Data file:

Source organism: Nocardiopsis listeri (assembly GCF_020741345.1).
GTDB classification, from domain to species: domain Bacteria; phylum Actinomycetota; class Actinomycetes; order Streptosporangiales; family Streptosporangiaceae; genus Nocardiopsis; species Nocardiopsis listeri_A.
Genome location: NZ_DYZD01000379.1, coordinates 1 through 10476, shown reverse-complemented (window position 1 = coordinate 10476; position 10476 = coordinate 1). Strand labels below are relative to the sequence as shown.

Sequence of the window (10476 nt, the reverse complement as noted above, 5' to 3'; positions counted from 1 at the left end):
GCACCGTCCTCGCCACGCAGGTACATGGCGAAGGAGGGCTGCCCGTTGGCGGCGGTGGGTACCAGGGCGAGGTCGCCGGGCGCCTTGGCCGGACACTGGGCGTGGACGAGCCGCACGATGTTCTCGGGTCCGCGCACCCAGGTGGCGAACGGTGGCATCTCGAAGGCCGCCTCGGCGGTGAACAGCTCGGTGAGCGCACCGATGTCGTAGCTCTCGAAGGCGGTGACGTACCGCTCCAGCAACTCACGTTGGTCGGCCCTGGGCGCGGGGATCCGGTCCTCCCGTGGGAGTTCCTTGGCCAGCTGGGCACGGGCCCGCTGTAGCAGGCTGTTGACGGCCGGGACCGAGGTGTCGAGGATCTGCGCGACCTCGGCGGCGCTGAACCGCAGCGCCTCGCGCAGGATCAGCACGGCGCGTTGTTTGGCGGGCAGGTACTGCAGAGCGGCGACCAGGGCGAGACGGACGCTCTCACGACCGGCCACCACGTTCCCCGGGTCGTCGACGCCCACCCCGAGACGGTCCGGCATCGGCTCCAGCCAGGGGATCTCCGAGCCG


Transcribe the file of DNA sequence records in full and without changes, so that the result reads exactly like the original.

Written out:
Source organism: Nocardiopsis listeri (assembly GCF_020741345.1).
GTDB classification, from domain to species: domain Bacteria; phylum Actinomycetota; class Actinomycetes; order Streptosporangiales; family Streptosporangiaceae; genus Nocardiopsis; species Nocardiopsis listeri_A.
Genome location: NZ_DYZD01000379.1, coordinates 1 through 10476, shown reverse-complemented (window position 1 = coordinate 10476; position 10476 = coordinate 1). Strand labels below are relative to the sequence as shown.

Sequence of the window (10476 nt, the reverse complement as noted above, 5' to 3'; positions counted from 1 at the left end):
GCACCGTCCTCGCCACGCAGGTACATGGCGAAGGAGGGCTGCCCGTTGGCGGCGGTGGGTACCAGGGCGAGGTCGCCGGGCGCCTTGGCCGGACACTGGGCGTGGACGAGCCGCACGATGTTCTCGGGTCCGCGCACCCAGGTGGCGAACGGTGGCATCTCGAAGGCCGCCTCGGCGGTGAACAGCTCGGTGAGCGCACCGATGTCGTAGCTCTCGAAGGCGGTGACGTACCGCTCCAGCAACTCACGTTGGTCGGCCCTGGGCGCGGGGATCCGGTCCTCCCGTGGGAGTTCCTTGGCCAGCTGGGCACGGGCCCGCTGTAGCAGGCTGTTGACGGCCGGGACCGAGGTGTCGAGGATCTGCGCGACCTCGGCGGCGCTGAACCGCAGCGCCTCGCGCAGGATCAGCACGGCGCGTTGTTTGGCGGGCAGGTACTGCAGAGCGGCGACCAGGGCGAGACGGACGCTCTCACGACCGGCCACCACGTTCCCCGGGTCGTCGACGCCCACCCCGAGACGGTCCGGCATCGGCTCCAGCCAGGGGATCTCCGAGCCG